1. get up and running quickly, perhaps using external expertise to optimise your processes, make faster in-roads into automation projects themselves, minimise fee earner input time, upskill internal resource/knowhow and maximise investment return; and

  2. manage future spikes in demand for automation, both internally and increasingly from clients (even firms with established automation teams are looking for flexible external assistance to manage demand).

  • For each specific automation project, use a clearly defined, rigorous and methodical process that navigates common obstacles to automation. Automation projects can involve significant complexity, so it’s really important to prepare your content and agree your scope carefully before moving on to the actual automation, testing and roll-out. You will need to bring legal and automation experience together for most of these stages, so try to identify, optimise and implement a clear methodology each time.

  • Focus on the most valuable automation within documents first: projects often become bogged down because teams are looking for the “perfect” automation of a document from the outset; in fact it can be better to identify an initial round of big wins and roll these out to the team before moving on to further automation phases. This will enable a quicker investment return and encourage faster adoption within the business.

  • Build support for automation within practice groups so that lawyers buy in to each project more quickly, understand the benefits and take full advantage of the solution to drive investment return. Develop an effective change management programme and identify automation champions within teams.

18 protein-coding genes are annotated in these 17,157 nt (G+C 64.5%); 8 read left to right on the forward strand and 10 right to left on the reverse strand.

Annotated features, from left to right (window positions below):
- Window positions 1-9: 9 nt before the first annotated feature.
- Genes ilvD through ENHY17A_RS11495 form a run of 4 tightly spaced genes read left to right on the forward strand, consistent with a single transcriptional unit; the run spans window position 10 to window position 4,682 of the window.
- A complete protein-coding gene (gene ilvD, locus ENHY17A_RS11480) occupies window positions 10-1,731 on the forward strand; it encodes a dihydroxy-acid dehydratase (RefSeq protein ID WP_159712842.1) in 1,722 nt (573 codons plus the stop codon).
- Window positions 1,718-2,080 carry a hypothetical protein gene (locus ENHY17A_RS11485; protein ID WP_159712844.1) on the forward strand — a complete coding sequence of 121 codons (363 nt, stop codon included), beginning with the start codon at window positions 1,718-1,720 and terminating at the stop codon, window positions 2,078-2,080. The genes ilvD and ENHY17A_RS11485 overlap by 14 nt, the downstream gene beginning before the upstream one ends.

• Design and implement effective and efficient procedures for measuring and reporting return on investment: with proper systems in place, the substantial benefits can become more tangible and quantifiable (failing which automation projects will lose support).

In summary

Building and executing the right implementation strategy will allow you to enjoy the many substantial commercial benefits on offer from document automation – so focus on actual implementation and avoid the common pitfalls.

Look out for our upcoming articles in this document automation series, where we’ll focus in more detail on each element of an effective implementation strategy.

About BrightDraft

BrightDraft is a document automation consultancy run for lawyers, by lawyers. We solve the implementation challenge by combining years of legal, automation and project delivery experience to help busy lawyers kick-start and scale up their automation and other efficiency projects.

We understand lawyers’ needs and expectations; we have many years of legal experience at the front line of top UK and global law firms; we have automation experience.

Drop us a line any time for a chat!